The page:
Section 33 of the IC Act prevents an insurer from imposing a more onerous duty of disclosure on any insured than is required by the IC Act.
Section 21A of the IC Act contains special disclosure provisions for eligible contracts of insurance. Eligible contracts are specified in the IC Regulations. Regulation 2B specifies the following as eligible contracts of insurance:
• motor vehicle insurance;
• home and buildings insurance;
• home contents insurance;
• sickness and accident insurance;
• consumer credit insurance; and
• travel insurance.
Section 21A assists consumers to comply with their duty of disclosure by requiring insurers to ask specific questions about the proposed insurance contract.
Section 33A of the IC Act requires insurers to provide a key facts sheet to consumers buying home and contents insurance. A key facts sheet contains information about the policy and what steps the consumer should take to obtain more information.
An insurer cannot rely on non-disclosure to reduce its liability under the insurance contract where the policyholder has failed to answer or given an obviously incomplete or irrelevant answer to a question on a proposal form and the insurer has not followed up the matter (s 21(3) IC Act). An ambiguous question asked in relation to a proposed insurance contract will be resolved in favour of the policyholder (s 23).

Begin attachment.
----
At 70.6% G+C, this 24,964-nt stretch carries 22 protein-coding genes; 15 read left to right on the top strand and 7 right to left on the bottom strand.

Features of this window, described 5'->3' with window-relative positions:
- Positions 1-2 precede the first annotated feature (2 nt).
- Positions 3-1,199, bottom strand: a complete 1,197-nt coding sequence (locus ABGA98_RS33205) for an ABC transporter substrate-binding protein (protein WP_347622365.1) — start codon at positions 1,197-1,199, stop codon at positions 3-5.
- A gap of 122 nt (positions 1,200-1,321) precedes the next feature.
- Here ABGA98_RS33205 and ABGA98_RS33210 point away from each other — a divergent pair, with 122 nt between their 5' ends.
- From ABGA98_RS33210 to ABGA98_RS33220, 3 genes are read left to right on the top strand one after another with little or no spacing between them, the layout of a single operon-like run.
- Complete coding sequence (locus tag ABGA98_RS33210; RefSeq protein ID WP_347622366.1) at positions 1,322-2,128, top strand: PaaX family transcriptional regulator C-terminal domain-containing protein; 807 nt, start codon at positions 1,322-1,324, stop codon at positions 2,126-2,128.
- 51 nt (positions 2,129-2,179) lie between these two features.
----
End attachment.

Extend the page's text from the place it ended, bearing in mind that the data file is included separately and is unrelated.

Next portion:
If a policyholder makes an incorrect statement in connection with a proposed insurance policy, it will not be a misrepresentation if the statement was based on a belief held by that policyholder and a reasonable person in the circumstances would have held that belief (s 26(1)). Any statement made by a policyholder in connection with a proposed insurance contract shall not be taken to be a misrepresentation unless the consumer knew, or could reasonably be expected to have known, that the statement would have been relevant to the insurer’s decision to accept the risk (s 26(2)).
An insurer’s remedies for non-disclosure are defined in the section 28 of the IC Act, which provides that where a policyholder fails to comply with their duty of disclosure or makes a misrepresentation to the insurer before the contract is entered into, an insurer cannot avoid the contract but is entitled to reduce its liability for a claim to the extent that would place it in the position it would have adopted had there been no misrepresentation or non-disclosure. The courts have interpreted this section to allow insurers to reduce their liability to nil in circumstances where they would not have accepted the risk but for the non-disclosure or misrepresentation.
This means that an insurer may not avoid the policy or reduce its liability if it would have accepted the risk for the same premium and on the same terms and conditions despite the non-disclosure or misrepresentation. However, an insurer may avoid the contract if a non-disclosure or misrepresentation is fraudulent.
An insurer proposing to rely on section 28 has to prove it is entitled to reduce its liability.